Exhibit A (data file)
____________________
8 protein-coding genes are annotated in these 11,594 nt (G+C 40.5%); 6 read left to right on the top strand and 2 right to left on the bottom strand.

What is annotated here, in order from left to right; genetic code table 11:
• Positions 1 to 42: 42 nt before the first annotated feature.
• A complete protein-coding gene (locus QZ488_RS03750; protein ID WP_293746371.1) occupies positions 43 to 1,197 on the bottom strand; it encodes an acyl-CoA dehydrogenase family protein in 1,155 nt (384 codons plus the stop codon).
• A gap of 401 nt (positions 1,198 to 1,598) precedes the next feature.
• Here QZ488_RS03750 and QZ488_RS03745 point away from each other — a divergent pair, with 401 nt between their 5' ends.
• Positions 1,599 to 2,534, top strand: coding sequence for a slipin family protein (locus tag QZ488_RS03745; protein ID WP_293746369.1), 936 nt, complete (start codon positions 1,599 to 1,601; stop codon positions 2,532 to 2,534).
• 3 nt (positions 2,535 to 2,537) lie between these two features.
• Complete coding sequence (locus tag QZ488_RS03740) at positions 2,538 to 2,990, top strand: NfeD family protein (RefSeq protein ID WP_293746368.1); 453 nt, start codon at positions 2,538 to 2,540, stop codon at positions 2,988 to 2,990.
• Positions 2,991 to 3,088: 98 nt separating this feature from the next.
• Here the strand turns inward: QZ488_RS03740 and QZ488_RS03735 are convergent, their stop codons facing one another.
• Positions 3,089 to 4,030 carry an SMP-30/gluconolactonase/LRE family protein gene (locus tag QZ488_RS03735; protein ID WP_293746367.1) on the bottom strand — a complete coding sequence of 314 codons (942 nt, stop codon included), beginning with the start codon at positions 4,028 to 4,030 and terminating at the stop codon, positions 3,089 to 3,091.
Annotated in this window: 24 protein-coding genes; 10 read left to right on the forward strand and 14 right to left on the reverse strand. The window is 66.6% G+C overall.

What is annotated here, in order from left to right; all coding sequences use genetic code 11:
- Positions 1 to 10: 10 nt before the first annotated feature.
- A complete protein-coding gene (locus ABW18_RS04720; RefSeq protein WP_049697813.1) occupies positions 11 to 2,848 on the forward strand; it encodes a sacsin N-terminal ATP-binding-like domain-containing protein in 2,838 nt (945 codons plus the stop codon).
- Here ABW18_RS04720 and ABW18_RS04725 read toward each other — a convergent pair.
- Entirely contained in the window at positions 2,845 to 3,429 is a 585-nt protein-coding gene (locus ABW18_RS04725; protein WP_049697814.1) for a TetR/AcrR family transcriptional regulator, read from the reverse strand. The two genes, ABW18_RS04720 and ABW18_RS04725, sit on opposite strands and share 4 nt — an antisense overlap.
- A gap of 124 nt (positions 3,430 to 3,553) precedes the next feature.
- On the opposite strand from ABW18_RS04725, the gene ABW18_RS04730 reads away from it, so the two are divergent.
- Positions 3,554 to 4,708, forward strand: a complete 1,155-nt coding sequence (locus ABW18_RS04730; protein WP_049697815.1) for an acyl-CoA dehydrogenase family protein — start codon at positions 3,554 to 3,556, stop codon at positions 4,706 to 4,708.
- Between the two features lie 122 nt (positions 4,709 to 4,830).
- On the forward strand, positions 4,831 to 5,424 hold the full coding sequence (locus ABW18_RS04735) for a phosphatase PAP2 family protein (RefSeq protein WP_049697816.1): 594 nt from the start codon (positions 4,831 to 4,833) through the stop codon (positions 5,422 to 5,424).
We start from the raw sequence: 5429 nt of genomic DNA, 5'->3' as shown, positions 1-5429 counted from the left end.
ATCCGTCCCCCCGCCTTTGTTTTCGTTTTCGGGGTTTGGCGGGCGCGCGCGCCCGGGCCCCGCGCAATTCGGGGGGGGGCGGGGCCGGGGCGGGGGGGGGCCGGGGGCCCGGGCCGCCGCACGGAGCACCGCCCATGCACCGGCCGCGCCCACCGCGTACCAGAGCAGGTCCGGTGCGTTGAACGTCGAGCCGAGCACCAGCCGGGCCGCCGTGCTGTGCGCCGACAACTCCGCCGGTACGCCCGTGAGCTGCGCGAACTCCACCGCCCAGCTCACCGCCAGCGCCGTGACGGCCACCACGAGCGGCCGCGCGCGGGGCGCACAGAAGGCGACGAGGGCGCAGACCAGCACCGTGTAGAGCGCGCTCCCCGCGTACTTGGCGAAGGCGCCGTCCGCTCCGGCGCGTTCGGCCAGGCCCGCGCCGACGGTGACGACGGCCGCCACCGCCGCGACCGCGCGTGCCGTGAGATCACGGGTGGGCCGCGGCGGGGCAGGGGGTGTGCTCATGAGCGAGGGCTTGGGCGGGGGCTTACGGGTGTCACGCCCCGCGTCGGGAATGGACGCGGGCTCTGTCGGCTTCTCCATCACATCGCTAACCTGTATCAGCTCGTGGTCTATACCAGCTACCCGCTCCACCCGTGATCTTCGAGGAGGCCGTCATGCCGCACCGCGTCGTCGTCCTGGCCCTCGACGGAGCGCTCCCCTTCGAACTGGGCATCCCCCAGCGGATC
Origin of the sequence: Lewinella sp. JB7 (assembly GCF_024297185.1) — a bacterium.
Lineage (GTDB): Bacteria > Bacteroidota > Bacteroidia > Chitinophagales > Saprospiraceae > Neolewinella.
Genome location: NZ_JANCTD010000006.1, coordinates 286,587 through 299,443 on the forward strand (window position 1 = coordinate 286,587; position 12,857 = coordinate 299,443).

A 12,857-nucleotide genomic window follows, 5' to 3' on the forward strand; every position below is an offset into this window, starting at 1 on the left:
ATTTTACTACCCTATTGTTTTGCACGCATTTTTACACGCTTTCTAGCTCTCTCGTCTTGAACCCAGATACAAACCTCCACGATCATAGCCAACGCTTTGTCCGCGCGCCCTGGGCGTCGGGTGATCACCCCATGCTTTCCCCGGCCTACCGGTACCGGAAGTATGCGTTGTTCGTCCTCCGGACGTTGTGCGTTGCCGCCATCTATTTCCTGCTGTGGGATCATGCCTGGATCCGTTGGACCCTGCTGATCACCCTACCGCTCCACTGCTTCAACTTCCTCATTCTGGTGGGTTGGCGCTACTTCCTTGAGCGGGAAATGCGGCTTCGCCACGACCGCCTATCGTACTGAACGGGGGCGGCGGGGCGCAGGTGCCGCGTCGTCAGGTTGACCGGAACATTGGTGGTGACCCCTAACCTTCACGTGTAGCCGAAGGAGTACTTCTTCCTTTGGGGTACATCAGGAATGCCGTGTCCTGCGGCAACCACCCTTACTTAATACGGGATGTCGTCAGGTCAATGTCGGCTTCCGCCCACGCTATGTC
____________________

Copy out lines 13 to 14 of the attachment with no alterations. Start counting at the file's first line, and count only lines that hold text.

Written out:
Annotated in this window: 24 protein-coding genes; 10 read left to right on the forward strand and 14 right to left on the reverse strand. The window is 66.6% G+C overall.

What is annotated here, in order from left to right; all coding sequences use genetic code 11: